Riding on momentum | The Daily Star
12:00 AM, March 23, 2018 / LAST MODIFIED: 05:20 PM, March 25, 2018

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Riding on momentum

The recently concluded Nidahas Trophy in Sri Lanka will no doubt be remembered for a long time. From the competitiveness of each of the three teams to the drama towards the end of the tri-series, each little element contributed to it being one of the most memorable T20I competitions.

As far as Bangladesh are concerned, the series merely restated one of the most crucial aspects of their cricket: the dependence on momentum. Now, it is a given that teams all around the world, no matter what sport you talk about, rely on momentum. However, based on history, it will not be wrong to state that the Tigers have a special affinity for the momentum factor.

Take, for instance, the 50-over tri-nation series that Bangladesh played at home in January. With a new-look Sri Lankan team and a struggling Zimbabwe, one would have expected Bangladesh to easily win their maiden trophy. In fact, the way the hosts eased past their strongest contenders, Sri Lanka, in the first round, suggested that the tri-nation series was going to be a walk in the park for the Men in Green.

However, one bad game and it all changed for the Tigers. Having qualified for the final of the competition, there seemed to be a sense of lethargy in the hosts and they ended up being bundled out for just 82 in the sixth game of the competition.

As a result, it was a nervous Bangladesh that entered the final. Shakib Al Hasan's injury in the final only added to a tournament that began as a mere walk in the park ended up in a costly defeat. The trauma from the previous encounter, the pressure to grab Bangladesh's first tri-nation silverware and Shakib's injury, all conspired to wilt Bangladesh's confidence.

That was, of course, just the start. The pressure continued into the next few games. They failed to win either of the T20Is and also lost a Test match at home. All of a sudden it seemed as though the Tigers had moved back into the pre-2015 era.

In 2014, Bangladesh suffered one of their worst runs in international cricket. It was a period which saw them lose to Hong Kong in the T20 World Cup and Afghanistan in the Asia Cup. It was a period during which they lost an ODI against Sri Lanka after reducing them to 67 for eight at Mirpur.

There were many other near misses that year as they failed to win a single game in any format against Test opposition until October, when a good series against Zimbabwe, leading into the World Cup 2015, changed all of that. They beat Zimbabwe 5-0 in the ODIs and 3-0 in the Test matches and all of a sudden, they had rediscovered their vigour and ended up reaching the quarterfinals of the World Cup, their best ever performance.

One can say that that is what happened in the tri-nation series in Sri Lanka. When Mushfiqur Rahim took the Tigers over the line in that crucial game against Sri Lanka, in which they chased down 214 (the fourth-highest successful chase in T20Is and Bangladesh's highest) Bangladesh had overcome a mental barrier.  It was a much-needed victory to overcome the painful defeats to Sri Lanka at home. That win laid the foundation for Bangladesh for the rest of the series.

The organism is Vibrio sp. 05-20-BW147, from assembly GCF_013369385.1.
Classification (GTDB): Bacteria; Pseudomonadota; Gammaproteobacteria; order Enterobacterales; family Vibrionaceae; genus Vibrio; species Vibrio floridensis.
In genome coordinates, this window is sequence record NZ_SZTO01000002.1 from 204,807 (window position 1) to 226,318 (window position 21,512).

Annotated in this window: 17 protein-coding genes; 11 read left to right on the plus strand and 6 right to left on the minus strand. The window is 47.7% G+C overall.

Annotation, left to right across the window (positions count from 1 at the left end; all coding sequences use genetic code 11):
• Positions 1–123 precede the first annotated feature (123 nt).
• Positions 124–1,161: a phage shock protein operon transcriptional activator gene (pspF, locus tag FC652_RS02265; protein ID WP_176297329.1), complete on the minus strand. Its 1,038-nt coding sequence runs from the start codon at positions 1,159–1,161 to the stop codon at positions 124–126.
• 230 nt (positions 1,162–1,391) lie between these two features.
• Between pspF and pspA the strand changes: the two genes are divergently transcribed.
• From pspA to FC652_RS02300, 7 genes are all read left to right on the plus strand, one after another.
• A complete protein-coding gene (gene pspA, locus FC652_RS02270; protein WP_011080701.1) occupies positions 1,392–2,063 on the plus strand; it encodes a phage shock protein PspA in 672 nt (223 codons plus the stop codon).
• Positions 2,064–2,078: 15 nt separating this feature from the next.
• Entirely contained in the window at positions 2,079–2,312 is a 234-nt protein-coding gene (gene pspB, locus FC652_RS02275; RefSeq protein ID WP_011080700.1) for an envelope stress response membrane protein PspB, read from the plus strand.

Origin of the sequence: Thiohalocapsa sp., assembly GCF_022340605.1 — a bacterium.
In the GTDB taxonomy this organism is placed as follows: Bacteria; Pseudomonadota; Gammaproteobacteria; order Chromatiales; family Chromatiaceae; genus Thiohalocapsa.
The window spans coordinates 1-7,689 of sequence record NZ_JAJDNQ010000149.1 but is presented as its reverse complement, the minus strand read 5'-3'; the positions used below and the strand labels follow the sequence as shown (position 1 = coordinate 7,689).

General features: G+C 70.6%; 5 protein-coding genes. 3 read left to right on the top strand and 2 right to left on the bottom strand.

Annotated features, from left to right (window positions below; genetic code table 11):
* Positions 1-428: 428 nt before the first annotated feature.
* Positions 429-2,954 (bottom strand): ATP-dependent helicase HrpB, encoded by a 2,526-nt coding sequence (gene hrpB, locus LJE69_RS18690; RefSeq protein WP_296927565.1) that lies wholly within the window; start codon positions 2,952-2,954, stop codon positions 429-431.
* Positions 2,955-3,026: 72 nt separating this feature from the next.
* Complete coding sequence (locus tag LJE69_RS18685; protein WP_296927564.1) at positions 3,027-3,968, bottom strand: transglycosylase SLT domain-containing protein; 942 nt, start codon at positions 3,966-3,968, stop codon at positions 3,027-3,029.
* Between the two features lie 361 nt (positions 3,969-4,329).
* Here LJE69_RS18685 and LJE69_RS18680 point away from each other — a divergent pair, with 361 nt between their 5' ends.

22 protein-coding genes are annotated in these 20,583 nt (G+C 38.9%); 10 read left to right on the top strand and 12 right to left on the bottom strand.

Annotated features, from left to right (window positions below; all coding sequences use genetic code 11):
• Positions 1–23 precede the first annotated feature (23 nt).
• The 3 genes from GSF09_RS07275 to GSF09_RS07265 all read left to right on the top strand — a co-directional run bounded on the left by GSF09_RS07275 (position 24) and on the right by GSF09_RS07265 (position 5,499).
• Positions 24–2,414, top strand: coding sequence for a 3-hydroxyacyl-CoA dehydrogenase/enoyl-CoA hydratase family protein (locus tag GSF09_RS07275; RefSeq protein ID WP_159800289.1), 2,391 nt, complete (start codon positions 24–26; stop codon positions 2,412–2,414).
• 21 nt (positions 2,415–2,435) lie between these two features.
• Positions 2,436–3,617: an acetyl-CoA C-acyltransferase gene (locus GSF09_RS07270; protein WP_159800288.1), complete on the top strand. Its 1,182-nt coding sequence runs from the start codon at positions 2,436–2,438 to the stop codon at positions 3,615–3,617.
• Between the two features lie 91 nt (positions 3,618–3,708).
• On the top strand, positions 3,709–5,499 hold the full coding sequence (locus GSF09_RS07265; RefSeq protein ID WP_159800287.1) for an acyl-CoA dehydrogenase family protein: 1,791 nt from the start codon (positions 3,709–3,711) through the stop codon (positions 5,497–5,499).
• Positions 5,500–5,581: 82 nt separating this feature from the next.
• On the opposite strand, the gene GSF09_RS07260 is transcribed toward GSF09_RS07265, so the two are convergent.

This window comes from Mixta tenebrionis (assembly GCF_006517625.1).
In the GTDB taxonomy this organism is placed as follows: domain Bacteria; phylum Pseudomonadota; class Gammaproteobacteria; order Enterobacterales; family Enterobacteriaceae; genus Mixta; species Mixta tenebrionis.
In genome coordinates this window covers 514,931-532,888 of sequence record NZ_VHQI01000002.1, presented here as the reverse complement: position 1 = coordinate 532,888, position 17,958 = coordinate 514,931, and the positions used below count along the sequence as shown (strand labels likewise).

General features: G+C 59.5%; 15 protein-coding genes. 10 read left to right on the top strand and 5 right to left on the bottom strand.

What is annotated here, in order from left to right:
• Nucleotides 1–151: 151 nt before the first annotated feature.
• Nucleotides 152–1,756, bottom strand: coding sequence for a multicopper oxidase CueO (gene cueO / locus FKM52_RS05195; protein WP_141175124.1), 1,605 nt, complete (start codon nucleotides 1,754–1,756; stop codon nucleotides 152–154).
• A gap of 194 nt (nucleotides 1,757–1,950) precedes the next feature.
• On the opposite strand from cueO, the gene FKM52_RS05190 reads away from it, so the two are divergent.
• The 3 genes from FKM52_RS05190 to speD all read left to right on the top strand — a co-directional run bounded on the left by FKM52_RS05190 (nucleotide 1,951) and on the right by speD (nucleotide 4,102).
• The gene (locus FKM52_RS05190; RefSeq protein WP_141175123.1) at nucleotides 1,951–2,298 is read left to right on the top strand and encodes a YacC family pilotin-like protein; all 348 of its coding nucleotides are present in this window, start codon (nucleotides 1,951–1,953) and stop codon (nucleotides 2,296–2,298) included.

Yes, they did lose to India in the next game, but they fought well. Furthermore, they were buoyed by Shakib's return and following Mahmudullah Riyad's brilliant knock that culminated in a penultimate-ball six, Bangladesh beat Sri Lanka once again and reached the final.

The only reason the Tigers had the belief that they could beat India in the final was because their mindset had changed drastically during their stay in Sri Lanka. They knew that they were a different team from the one that had lost in all formats to Sri Lanka at home.

Not only were they playing against the best T20I team in the world, but they were doing so in a ground filled with spectators supporting their opposition. This is not an environment Bangladesh are used to. And yet, they showed plenty of calm throughout the final. While they did miss out on a number of crucial run-outs, they did not freak out or give in like they did in the home series. The change in the body language was definite and obvious.

Despite all the improvements, they failed to cross the last hurdle, but gained plenty of confidence. And this is something that will most definitely help them when they play newcomers Afghanistan in June and then reach the Caribbean Islands later this year. That they managed to recover from a lull period so quickly and win matches abroad will definitely be in the back of their minds when they meet the West Indies for a full series.

Follow Naimul Karim @naimonthefield

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